PwC outlines a change approach to assist in the transition that relies on updating project management strategy, leveraging technology investments, integrating digital and AI, and a comprehensive communication plan to generate awareness through adoption by the future project management workforce.

What other approaches have you used—or should be considered—to manage AI disruption in project management?

Reference:

  1. https://www.pwc.com/m1/en/publications/documents/virtual-partnership-artificial-ntelligence-disrupt-project-management-change-role-project-managers-final.pdf
  2. https://writersblocklive.com/blog/technology-in-the-workplace-statistics/
Posted by Peter Tarhanidis on: January 07, 2022 10:00 AM | Permalink | Comments (11)

Do You Miss the “Old Way” of Communicating?

By Conrado Morlan

In project management, communication is a core competency that significantly impacts the outcome of a project. Most likely, you have worked hard to master your communication skills. Then all of the sudden, the way we communicate changed. The style had to adapt, evolve and amplify with the support of technology during the pandemic.

We were accustomed to more traditional ways of communicating, such as in-person meetings (with groups, or one-on-one with stakeholders), spontaneous conversations around the office, and conference calls, among others. But most of these methods were totally erased when, by necessity, we started to work remotely.

In a matter of weeks, we had to close the communication gap by learning on the fly how to use new technology tools featuring virtual rooms with a mosaic of participants, featuring screen sharing, tool chat, or instant messaging (IM). We faced the challenge of having to define new rules of communication and common ground (like having cameras on or off during the meeting, and muting your microphone if you aren’t talking).

In just a few months, we adjusted to a new way of communication: online calls instead of phone calls; recorded online meetings with automatic transcripts instead of handwritten meeting minutes typed out afterward; more IM communication instead of email communication.

For many project managers who are still remote, this continues to work well; for others who have returned to the office, they are starting to readapt to (or are missing) the “old way of communication.”

Readapting to the “way things were” won’t be an easy task. Many people have lost that sense of personal interaction, and it is becoming more difficult to bring several people together at the same time in a meeting room to discuss the project. People’s preferences have also changed, and many prefer a virtual meeting as they think that there will be no difference to a meeting’s outcome if the meeting is in-person or virtual.

Perhaps the outcome of the meeting will be no different, but what about in-person human interaction—a key element for communication? Reading non-verbal cues is becoming more difficult, a valuable element that will confirm if a “yes” is truly a yes or instead a “maybe.”

As a project manager, what has been your biggest challenge in adopting and adapting the “new way of communication” in your projects?

After a recent project progress meeting with my team, one of the senior members and I discussed the face-to-face communication challenges we have with other members. We concurred that when the person receiving the information has low retention, it results in false assumptions and a misunderstanding on the topic of discussion.

Why is this happening? If the person receiving information confirms that everything is clear, why do we still have communication issues in projects? Usually, it's because taking notes in a meeting is going away, as many team members wait for a meeting recap that summarizes their action items.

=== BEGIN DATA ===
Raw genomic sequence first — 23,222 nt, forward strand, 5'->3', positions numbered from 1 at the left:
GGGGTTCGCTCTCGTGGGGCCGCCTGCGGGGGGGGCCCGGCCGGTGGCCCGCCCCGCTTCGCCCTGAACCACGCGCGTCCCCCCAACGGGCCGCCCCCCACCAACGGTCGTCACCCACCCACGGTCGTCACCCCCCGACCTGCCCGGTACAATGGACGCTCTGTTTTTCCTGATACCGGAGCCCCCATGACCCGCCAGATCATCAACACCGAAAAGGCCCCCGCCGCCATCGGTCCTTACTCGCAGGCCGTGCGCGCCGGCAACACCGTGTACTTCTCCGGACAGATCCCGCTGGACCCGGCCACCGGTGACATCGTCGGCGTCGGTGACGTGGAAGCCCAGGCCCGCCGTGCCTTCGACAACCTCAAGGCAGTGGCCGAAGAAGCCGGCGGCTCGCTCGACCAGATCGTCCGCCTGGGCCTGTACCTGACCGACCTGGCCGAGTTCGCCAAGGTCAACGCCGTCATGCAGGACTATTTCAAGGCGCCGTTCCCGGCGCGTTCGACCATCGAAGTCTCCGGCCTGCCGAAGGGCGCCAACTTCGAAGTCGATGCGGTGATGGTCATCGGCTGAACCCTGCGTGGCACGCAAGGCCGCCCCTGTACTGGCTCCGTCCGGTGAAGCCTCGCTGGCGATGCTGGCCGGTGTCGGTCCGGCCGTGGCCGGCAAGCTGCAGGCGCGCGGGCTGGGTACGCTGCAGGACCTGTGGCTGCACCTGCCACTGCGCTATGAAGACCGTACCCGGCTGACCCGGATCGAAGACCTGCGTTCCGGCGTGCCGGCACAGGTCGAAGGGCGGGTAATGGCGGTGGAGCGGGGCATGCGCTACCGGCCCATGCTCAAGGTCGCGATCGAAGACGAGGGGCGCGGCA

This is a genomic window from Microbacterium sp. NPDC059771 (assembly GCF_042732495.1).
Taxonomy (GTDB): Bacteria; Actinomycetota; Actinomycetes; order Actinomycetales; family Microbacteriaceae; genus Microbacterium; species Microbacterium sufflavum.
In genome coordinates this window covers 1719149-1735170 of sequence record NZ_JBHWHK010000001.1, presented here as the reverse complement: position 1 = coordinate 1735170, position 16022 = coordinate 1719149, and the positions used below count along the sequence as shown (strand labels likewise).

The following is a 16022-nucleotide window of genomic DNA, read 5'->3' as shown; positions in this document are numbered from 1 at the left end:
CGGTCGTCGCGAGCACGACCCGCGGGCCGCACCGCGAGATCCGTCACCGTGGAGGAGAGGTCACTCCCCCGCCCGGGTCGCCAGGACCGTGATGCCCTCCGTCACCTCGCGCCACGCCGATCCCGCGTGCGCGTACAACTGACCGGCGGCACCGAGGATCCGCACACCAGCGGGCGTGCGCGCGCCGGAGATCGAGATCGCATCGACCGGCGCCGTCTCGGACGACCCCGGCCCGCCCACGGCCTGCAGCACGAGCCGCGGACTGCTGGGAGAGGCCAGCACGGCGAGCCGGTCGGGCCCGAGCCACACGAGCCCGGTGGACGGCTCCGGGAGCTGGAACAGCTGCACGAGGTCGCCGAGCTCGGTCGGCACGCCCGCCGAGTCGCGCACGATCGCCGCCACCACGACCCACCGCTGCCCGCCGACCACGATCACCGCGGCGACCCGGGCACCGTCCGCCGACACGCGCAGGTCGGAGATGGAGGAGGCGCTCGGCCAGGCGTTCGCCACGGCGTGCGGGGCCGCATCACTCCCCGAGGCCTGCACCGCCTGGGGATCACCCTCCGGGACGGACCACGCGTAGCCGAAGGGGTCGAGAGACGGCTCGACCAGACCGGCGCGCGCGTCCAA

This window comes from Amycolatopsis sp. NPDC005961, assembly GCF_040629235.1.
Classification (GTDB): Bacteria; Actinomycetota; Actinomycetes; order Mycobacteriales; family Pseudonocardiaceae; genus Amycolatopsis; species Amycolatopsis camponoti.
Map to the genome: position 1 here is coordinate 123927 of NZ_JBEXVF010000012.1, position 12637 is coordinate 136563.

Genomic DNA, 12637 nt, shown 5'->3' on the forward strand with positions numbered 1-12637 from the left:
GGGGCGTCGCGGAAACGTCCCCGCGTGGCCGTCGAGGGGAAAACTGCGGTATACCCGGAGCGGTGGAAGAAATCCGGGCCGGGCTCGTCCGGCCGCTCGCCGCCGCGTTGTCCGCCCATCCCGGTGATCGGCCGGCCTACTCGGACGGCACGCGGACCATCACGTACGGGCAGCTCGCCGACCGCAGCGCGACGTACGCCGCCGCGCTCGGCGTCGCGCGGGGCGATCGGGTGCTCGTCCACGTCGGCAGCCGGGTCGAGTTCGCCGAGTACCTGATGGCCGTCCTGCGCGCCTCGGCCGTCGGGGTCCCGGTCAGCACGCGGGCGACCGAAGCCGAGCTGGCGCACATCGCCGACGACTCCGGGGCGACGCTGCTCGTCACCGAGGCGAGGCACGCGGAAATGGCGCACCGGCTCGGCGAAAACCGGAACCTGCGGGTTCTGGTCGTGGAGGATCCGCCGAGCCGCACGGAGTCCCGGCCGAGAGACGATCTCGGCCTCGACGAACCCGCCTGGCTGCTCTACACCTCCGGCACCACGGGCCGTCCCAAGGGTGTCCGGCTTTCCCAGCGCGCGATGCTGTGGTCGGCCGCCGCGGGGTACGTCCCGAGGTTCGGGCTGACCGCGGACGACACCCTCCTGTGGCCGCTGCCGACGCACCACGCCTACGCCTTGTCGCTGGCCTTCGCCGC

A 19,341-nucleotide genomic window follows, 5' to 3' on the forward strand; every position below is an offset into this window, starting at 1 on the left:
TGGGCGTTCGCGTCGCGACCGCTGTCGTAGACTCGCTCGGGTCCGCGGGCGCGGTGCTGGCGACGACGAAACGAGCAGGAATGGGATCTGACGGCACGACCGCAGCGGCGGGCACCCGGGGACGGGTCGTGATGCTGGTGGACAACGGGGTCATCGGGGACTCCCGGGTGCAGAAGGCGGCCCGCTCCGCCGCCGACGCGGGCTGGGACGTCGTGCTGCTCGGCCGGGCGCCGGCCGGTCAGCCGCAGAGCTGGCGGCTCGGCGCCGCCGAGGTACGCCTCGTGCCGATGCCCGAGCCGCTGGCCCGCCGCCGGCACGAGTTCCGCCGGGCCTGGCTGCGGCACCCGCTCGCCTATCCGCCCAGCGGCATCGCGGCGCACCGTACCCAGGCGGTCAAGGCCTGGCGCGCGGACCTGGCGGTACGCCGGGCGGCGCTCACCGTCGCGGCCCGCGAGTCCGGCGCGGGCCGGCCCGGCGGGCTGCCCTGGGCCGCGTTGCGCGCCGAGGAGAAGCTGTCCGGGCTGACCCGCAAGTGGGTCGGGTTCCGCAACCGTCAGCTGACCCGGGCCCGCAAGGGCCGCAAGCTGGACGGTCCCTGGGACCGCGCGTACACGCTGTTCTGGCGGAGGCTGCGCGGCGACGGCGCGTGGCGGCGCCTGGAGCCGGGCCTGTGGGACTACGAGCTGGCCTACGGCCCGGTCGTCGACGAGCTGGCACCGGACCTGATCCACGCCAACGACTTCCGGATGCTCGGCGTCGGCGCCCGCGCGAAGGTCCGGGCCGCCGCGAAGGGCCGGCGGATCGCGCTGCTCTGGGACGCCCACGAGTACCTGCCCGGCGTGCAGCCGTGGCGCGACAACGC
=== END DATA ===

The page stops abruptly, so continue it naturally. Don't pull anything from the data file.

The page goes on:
In face-to-face communication, we spend most of the time listening—and apparently, we're not good at it. We filter what we want to hear, and that may result in a broken message.

That senior member of my team is part of the silent generation. He mastered his listening skills in an environment without all of the ways to "replay" conversations that we use today. In addition, he mentioned that the communication environment before was "less polluted" than today, where we are bombarded with things that affect our ability to pay attention.

I asked the senior team member what the key elements of good listening skills are, based on his experience. He recommended:

  • Pay attention to the dialogue and receive the message.
  • Acknowledge the message using positive expressions, such as "Okay" or "I see."
  • Confirm the message was received by summarizing what was discussed.
  • Ask questions to the person giving information during and after the discussion.

What are the face-to-face communication challenges you have experienced with your team? Do your team members pay attention when you speak? What advantages and disadvantages do virtual meetings have?

Posted by Conrado Morlan on: November 25, 2021 01:27 PM | Permalink | Comments (8)

Plan for the Velocity of Change to Keep Increasing!

Plan for the velocity of change to keep increasing

By Peter Tarhanidis, Ph.D., M.B.A.

Today, developments in emerging technology, business processes and digital experiences are accelerating larger transformation initiatives. Moore’s Law means that we have access to exponentially better computing capabilities. Growth is further fueled by technologies such as supercomputers, artificial intelligence, natural language processing, Internet of Things (IoT) and more across industries.

Emerging Tech
The global IT industry is valued at $5.3 trillion in 2020 and is poised to grow 6.2 percent by 2021, according to tech market research firm IDC. Emerging technology like augmented reality and robotics will make up an increasing share of that growth.

Business Process Maturity
Organizations are improving the maturity of their business processes. They’re doing this by automating tasks, eliminating them, improving performance or finding the lowest-cost way to perform a task. Organizations are connecting with experts to collaborate across a wider network of colleagues. This enables strategies to be integrated across the value chain to quickly drive business outcomes.